Abstract

A new way of reservoir management is dawning at the horizon - intelligent reservoir management utilizing continuous data from intelligent wells and/or smart fields. Even though there are many different buzz words for this new technology, they all lead to the same - managing a reservoir in REAL TIME or close to REAL TIME. Real time usually means to react to an event as it happens or within a short time lag. In the petroleum industry real time is for sure different. This "short time lag" can be hours, days or even weeks, which of course depends highly on the objective itself.

Integrating real-time data into a reservoir management work flow and turn the data into value is a complex task. The bottle neck for the data flow right now is the transfer of the real time data - measured with a secondly and minutely time increment and stored on real time server - to the engineers' desktops in a clean and timely useful fashion.

This paper will show ways how to provide a continuous (24/7) flow of clean data to the engineers' desktop as a first step for the intelligent reservoir management. It will be shown that the implementation of a smart field rises or falls with the ability to provide the data to the knowledge worker - the petroleum engineer. Since the data is coming into the database, let's say every hour or every other day, the engineer is not able to check this data for discrepancies. Therefore, intelligent reservoir management needs an alarm system to inform the engineers about any under performing or critical condition of a well or the reservoir itself.

Another important aspect is the integration of the standard petroleum engineering tools, like Decline Curve Analysis, Material Balance, IPR curves, Reservoir Simulation, etc., into this work process. Now an Inflow Performance Relationship Curve does not only get data every other month, but every other day. This gives the engineer completely new opportunities, e.g. monitoring the permeability impairment over time. Well tests are usually a snapshot in time, but with a continuous surveillance of the reservoir parameters, the development of, e.g., the skin can be followed over time and actions can be taken in time - predictive maintenance.

Neural Networks and Genetic Algorithms are other powerful tools in the real time environment, handling such a large amount of data. A Neural Network learns on the gathered data and detects their underlying relationships - the more data, the better. Afterwards, the Neural Networks can be used for predictions (predictive data mining) - for instance predicting sand production. This approach gives the engineer time to react, and prevents the equipment from harm.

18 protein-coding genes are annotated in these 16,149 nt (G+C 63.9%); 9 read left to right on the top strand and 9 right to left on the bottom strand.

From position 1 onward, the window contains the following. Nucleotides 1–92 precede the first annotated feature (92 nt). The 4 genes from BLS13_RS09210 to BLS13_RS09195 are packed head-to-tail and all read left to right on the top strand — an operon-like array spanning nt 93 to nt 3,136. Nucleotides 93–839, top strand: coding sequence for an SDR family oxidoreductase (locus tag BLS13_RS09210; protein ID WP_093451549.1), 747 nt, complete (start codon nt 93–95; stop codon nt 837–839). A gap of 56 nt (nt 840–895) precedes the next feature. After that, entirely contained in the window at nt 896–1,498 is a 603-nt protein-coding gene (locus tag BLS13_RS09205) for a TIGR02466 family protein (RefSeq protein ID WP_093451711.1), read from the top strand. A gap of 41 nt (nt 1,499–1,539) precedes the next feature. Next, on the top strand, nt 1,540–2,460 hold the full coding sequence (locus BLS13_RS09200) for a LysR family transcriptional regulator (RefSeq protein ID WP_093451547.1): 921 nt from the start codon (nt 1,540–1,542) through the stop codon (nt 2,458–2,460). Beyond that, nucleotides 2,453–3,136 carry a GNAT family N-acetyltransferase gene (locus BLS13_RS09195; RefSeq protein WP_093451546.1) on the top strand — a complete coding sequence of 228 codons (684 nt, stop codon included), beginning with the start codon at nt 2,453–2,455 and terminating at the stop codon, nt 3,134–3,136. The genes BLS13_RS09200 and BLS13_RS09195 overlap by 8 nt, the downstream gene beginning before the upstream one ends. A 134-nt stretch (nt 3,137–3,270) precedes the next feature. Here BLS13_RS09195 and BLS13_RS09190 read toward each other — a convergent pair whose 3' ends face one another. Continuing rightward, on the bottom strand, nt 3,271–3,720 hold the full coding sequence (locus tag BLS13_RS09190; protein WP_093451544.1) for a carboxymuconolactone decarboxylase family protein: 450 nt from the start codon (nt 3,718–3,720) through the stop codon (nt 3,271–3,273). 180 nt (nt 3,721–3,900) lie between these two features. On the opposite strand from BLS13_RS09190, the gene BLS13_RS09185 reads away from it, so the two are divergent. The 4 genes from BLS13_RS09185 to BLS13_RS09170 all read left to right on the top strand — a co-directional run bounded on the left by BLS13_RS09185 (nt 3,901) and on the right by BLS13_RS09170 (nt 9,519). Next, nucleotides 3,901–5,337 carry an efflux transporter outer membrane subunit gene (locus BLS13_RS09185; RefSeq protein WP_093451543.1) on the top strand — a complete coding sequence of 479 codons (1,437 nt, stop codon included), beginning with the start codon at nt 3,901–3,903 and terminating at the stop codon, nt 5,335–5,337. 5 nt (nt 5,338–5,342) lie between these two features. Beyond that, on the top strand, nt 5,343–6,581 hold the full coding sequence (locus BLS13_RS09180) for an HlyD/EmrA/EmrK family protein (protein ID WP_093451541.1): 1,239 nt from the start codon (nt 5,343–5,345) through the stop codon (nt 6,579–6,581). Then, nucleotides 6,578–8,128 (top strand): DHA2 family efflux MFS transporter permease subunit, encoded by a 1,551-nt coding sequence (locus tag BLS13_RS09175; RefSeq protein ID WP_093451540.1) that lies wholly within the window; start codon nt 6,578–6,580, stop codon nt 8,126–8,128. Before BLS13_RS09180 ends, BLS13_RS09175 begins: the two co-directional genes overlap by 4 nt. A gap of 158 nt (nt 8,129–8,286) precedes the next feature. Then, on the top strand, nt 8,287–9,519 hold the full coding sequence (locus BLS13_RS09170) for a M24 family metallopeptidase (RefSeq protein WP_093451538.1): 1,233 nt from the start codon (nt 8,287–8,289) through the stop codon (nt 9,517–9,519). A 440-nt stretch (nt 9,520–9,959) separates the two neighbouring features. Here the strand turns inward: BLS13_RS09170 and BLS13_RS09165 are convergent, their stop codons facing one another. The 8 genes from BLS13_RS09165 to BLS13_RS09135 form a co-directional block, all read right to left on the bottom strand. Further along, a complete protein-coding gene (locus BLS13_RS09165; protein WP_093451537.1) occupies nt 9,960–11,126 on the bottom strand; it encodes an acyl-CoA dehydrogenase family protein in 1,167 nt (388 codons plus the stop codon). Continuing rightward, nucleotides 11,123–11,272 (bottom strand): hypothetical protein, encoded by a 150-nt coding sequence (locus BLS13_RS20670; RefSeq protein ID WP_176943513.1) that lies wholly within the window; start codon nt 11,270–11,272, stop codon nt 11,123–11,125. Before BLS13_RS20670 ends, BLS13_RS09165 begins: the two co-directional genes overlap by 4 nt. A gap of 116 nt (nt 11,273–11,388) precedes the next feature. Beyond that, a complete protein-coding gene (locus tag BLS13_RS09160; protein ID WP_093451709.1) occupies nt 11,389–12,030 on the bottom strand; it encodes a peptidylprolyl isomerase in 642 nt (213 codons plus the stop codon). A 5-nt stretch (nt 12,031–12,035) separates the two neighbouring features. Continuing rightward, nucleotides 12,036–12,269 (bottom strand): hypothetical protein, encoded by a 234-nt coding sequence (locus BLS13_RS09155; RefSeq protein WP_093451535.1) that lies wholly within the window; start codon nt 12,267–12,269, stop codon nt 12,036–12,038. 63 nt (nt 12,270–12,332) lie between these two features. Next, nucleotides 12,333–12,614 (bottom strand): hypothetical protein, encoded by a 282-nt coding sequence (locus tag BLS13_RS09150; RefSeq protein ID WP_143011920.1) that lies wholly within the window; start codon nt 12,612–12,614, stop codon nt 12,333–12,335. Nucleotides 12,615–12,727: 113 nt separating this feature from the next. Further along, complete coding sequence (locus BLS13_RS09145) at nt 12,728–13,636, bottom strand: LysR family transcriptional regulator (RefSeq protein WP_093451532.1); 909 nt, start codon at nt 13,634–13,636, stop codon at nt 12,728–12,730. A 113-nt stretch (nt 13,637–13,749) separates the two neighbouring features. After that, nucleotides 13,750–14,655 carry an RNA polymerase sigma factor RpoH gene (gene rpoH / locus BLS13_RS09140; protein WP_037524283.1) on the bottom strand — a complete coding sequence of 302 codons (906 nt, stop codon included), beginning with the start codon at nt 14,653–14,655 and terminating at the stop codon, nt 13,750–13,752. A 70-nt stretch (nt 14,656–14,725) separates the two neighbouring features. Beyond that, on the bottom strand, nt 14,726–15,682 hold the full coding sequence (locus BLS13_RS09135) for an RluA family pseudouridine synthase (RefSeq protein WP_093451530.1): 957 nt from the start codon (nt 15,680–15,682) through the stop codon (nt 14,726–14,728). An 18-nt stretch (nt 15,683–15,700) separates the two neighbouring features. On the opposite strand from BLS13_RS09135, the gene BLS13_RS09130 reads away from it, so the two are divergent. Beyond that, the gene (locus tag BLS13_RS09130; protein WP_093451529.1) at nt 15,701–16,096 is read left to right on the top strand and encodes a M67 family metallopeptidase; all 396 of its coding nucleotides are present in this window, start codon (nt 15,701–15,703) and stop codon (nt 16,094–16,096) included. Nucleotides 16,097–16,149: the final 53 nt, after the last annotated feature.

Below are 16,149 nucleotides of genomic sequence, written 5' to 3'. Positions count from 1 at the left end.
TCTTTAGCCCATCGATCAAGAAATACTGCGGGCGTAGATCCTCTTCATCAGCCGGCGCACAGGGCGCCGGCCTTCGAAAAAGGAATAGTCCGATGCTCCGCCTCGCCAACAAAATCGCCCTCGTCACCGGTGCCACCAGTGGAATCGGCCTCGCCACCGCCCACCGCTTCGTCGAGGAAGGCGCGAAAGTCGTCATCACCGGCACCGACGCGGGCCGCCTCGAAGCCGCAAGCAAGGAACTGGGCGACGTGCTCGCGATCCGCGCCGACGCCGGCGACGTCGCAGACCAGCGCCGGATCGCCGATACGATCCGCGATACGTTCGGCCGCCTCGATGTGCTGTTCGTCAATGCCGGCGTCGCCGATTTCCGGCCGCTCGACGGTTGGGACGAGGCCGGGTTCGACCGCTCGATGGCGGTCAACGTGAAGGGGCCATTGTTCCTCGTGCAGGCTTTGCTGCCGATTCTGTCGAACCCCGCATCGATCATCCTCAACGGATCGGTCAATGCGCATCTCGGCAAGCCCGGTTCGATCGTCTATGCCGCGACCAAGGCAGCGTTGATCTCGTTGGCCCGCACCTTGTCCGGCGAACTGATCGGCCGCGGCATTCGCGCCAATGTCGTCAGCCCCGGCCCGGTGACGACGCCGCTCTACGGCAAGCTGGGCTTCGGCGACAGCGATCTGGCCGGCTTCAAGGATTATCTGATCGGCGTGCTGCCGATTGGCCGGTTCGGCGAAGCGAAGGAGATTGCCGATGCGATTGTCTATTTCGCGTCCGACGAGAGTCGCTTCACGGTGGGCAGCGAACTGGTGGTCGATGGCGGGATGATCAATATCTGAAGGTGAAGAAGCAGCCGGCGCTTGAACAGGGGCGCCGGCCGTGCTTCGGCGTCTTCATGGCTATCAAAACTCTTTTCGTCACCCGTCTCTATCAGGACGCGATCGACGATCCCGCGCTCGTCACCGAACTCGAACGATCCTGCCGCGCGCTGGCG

This work and the methodology it implies, provides a straight forward way of integrating real time data into a reservoir management process and how to gain value from the information provided by a continuous data stream.

Introduction

The aim of the smart field - the digital oil field of the future - is to automate as many tasks as necessary to achieve an increase in net present value of an asset. It is not only an increase in oil- or gas production, it is also a reduction of costs. For instance, a careful monitoring of the voidage ratio or the static reservoir pressure calculated with a material balance model can be used for a better allocation of the limited water volumes for injection.

Many different papers and articles have been published about intelligent wells and smart fields. These papers focus mainly on the hardware aspect than how to use this data and convert them into value.

De Jonge and Stundner1 showed a possible way of how to use high frequency data and turn them into economic value by using data mining technology. The big advantage of their approach is the generality so it can be implemented in any type of asset.

The SPE "Real-Time Optimization" Technical Interest Group2 (TIG) gave a very good overview of how to use and gain value from high frequency measurements.

Saputelli et.al.3 introduced the self-learning reservoir management. This approach is, as well, general enough to be used in any type reservoir to optimize its performance.

Of course other papers are published in this area, but they deal with highly focused applications, which are not generally enough to be applied within every kind of reservoir.

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